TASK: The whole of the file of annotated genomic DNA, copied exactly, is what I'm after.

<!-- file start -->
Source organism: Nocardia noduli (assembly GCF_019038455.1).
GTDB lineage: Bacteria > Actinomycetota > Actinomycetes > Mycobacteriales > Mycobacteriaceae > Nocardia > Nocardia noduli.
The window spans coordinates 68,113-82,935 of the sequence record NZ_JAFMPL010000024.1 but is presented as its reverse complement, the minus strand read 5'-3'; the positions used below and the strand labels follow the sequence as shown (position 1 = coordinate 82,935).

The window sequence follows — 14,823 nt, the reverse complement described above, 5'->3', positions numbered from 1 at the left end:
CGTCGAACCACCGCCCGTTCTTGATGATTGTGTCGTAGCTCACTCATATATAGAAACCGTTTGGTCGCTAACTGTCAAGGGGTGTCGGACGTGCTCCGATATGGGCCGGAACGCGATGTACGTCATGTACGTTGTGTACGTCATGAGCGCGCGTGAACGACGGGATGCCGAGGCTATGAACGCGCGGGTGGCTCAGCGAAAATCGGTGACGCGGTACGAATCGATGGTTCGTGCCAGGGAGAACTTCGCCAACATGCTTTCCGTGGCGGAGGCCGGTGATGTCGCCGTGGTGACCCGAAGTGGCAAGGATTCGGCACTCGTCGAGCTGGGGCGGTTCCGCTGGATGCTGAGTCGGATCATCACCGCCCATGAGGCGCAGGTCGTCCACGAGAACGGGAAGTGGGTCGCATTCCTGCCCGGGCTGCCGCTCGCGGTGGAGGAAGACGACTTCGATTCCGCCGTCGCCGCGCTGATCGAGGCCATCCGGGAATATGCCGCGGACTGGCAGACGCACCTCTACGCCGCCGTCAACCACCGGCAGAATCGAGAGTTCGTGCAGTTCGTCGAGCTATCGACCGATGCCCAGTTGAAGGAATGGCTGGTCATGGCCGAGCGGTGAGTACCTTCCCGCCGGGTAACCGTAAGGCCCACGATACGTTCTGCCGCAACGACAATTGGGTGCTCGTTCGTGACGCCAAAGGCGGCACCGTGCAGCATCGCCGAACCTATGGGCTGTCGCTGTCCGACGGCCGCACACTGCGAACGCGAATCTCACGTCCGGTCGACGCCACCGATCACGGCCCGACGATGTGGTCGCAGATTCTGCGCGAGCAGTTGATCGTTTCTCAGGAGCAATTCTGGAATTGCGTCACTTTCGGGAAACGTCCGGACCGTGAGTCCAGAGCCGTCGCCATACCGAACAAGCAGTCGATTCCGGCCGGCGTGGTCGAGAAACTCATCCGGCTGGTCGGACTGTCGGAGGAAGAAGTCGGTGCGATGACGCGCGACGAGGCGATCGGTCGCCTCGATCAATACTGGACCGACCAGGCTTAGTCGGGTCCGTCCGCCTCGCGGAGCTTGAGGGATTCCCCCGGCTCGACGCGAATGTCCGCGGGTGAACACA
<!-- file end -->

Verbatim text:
Source organism: Nocardia noduli (assembly GCF_019038455.1).
GTDB lineage: Bacteria > Actinomycetota > Actinomycetes > Mycobacteriales > Mycobacteriaceae > Nocardia > Nocardia noduli.
The window spans coordinates 68,113-82,935 of the sequence record NZ_JAFMPL010000024.1 but is presented as its reverse complement, the minus strand read 5'-3'; the positions used below and the strand labels follow the sequence as shown (position 1 = coordinate 82,935).

The window sequence follows — 14,823 nt, the reverse complement described above, 5'->3', positions numbered from 1 at the left end:
CGTCGAACCACCGCCCGTTCTTGATGATTGTGTCGTAGCTCACTCATATATAGAAACCGTTTGGTCGCTAACTGTCAAGGGGTGTCGGACGTGCTCCGATATGGGCCGGAACGCGATGTACGTCATGTACGTTGTGTACGTCATGAGCGCGCGTGAACGACGGGATGCCGAGGCTATGAACGCGCGGGTGGCTCAGCGAAAATCGGTGACGCGGTACGAATCGATGGTTCGTGCCAGGGAGAACTTCGCCAACATGCTTTCCGTGGCGGAGGCCGGTGATGTCGCCGTGGTGACCCGAAGTGGCAAGGATTCGGCACTCGTCGAGCTGGGGCGGTTCCGCTGGATGCTGAGTCGGATCATCACCGCCCATGAGGCGCAGGTCGTCCACGAGAACGGGAAGTGGGTCGCATTCCTGCCCGGGCTGCCGCTCGCGGTGGAGGAAGACGACTTCGATTCCGCCGTCGCCGCGCTGATCGAGGCCATCCGGGAATATGCCGCGGACTGGCAGACGCACCTCTACGCCGCCGTCAACCACCGGCAGAATCGAGAGTTCGTGCAGTTCGTCGAGCTATCGACCGATGCCCAGTTGAAGGAATGGCTGGTCATGGCCGAGCGGTGAGTACCTTCCCGCCGGGTAACCGTAAGGCCCACGATACGTTCTGCCGCAACGACAATTGGGTGCTCGTTCGTGACGCCAAAGGCGGCACCGTGCAGCATCGCCGAACCTATGGGCTGTCGCTGTCCGACGGCCGCACACTGCGAACGCGAATCTCACGTCCGGTCGACGCCACCGATCACGGCCCGACGATGTGGTCGCAGATTCTGCGCGAGCAGTTGATCGTTTCTCAGGAGCAATTCTGGAATTGCGTCACTTTCGGGAAACGTCCGGACCGTGAGTCCAGAGCCGTCGCCATACCGAACAAGCAGTCGATTCCGGCCGGCGTGGTCGAGAAACTCATCCGGCTGGTCGGACTGTCGGAGGAAGAAGTCGGTGCGATGACGCGCGACGAGGCGATCGGTCGCCTCGATCAATACTGGACCGACCAGGCTTAGTCGGGTCCGTCCGCCTCGCGGAGCTTGAGGGATTCCCCCGGCTCGACGCGAATGTCCGCGGGTGAACACA